John Middleton Murry (1889-1957) was a writer and literary critic, who (for better or worse) is best known these days as the husband of New Zealand born writer Katherine Mansfield, and controversial curator of her papers after her death in 1923. However in his day Murry was a prominent commentator on a range of contemporary issues, most especially the state of religion and English Christianity. He was on the Anglican fringe, his doctrinal views verging on the unorthodox. As his friend the leading Anglican historian and divine Alec Vidler said of him: “he was one of that numerous and uncoordinated class that finds it impossible honestly to accept the official claims made by the Christian Church and for Christian dogma, but nonetheless retains… the conviction that in the spiritual experience of Jesus and in the spiritual movement that stems from him there lies the clue to what human history and human experience ought to be”.1
Murry was born in Peckham, London, the son of a clerk in Inland Revenue, a man who was a great advocate of education, being a self-taught man himself. Murry studied hard and eventually won a scholarship to study classics at Oxford, getting second class honours in 1912. He went on to found and edit modernist journals, being passionately interested in literature and cultural movements. This was a very exciting cultural time in Europe and Britain, of course, with such movements as Impressionism in painting, and avant-garde philosophy, poetry, novels, Marxist and Freudian theory, and religious ideas such as Catholic and Anglican Modernism. The Bloomsbury Group were active in England, and Murry became close friends with D. H. Lawrence for a time.
Murry encouraged innovative writers, such as Aldous Huxley, T. S. Eliot (great poet and apostle of religious symbolism and myth2), and Virginia Woolf. Murry went on to write over forty books and pamphlets. They include a biography of Dostoevsky (1916) and a popular text on English style (1922). As the Oxford DNB says, Murry had an established English reputation by the early 1920s, even though he is now largely forgotten: “His controversial, often mystical, criticism and journalism returned obsessively to the ideas of the sanctity of art and the need for a new order of pseudo-religious brotherhood, although the forms these ideas took changed through his life. He designed his journal, The Adelphi, which he edited from 1923 to 1948, specifically to promote his often fluctuating, but always passionately held principles” [ODNB].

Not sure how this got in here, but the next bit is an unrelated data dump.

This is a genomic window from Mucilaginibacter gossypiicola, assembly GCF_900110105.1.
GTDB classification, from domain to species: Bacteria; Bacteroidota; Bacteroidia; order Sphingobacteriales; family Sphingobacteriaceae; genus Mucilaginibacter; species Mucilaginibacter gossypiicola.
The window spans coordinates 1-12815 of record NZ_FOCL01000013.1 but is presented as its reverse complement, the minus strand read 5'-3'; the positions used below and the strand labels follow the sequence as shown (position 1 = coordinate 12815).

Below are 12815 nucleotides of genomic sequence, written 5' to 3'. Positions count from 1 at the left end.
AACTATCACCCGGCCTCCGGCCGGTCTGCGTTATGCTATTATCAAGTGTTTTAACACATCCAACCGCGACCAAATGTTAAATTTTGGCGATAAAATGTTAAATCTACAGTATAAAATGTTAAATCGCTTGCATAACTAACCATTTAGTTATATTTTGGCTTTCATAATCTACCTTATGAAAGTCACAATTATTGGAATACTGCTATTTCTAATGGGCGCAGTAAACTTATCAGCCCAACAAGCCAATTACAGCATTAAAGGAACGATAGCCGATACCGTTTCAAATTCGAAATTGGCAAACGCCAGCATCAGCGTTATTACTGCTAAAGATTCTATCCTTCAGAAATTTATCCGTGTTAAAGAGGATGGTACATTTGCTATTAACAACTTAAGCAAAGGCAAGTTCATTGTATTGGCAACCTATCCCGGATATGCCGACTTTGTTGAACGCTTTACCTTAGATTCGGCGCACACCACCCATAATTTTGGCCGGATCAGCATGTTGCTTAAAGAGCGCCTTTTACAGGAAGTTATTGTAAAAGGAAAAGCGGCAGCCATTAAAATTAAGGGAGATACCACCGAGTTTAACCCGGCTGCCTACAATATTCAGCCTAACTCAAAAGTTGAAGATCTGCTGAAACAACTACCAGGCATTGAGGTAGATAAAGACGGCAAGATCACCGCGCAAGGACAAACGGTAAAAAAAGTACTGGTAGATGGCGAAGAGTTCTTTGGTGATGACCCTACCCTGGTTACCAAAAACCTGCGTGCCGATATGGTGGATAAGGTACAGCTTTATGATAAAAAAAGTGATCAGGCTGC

He went on to write books on Keats and Shakespeare, Blake, Swift and Lawrence, and an acclaimed autobiography Between Two Worlds (1935). During the 1930s he became an advocate of socialist and pacifist causes. In the 1940s he started a Christian commune on a farm in Norfolk. As Alec Vidler observed, he was strongly committed to this ideal of spiritual rural living. He always believed that rural living was more conducive to a genuine religious spirit than the hectic and ugly life of cities (the “evil” of cities was an enduring theme in much English commentary from the 1890s on). But the commune idea also fitted into the broader context of Murry’s philosophy. As Vidler acutely explained, Murry was a seeker after a way of life that would enable people to find the deepest experience of which they were capable. He thus engaged with every available social philosophy. Vidler sees three aims in Murry’s quest: (1) to achieve a free society that could assimilate new economic, political and technological developments “and triumph over the natural drift of the modern State to a power-driven collectivism”; (2)as a corollary, there needed to be “a greatly heightened consciousness of personal responsibility throughout the body politic, in local communities as well as centres of power”; (3) he saw that he himself must show the way by drawing together “a small community of persons who shared his ideals and would try them out in a common enterprise…farming. He reckoned that this thoroughly down-to-earth way of testing their social beliefs would teach them a great deal of living and working together and about the roots of democracy. The members of the community were, to begin with, pacifists, but the experiment continued after Murry ceased to be a pacifist”. The community was not professedly Christian, but for Murry himself it was “an attempt to discover what Christianity really means today in terms of individual and corporate experience”. Vidler often visited the farm. Murry would give “lay sermons” to those assembled for worship on Sunday evenings. In these sessions, and in other retreats that they both attended over more than ten years, discussing the fundamental questions of human existence, Vidler “was always deeply moved by Murry’s contributions to our discussions, above all by his profound sensitivity and sincerity and integrity”3. He later collected Murry’s farm addresses as Not As The Scribes: Lay Sermons (1959). The commune eventually folded, but as ODNB wryly comments: “the farm was a success, and Murry ended his life as a well-off gentleman farmer, [and] a Conservative voter”. You may or may not think this a good thing.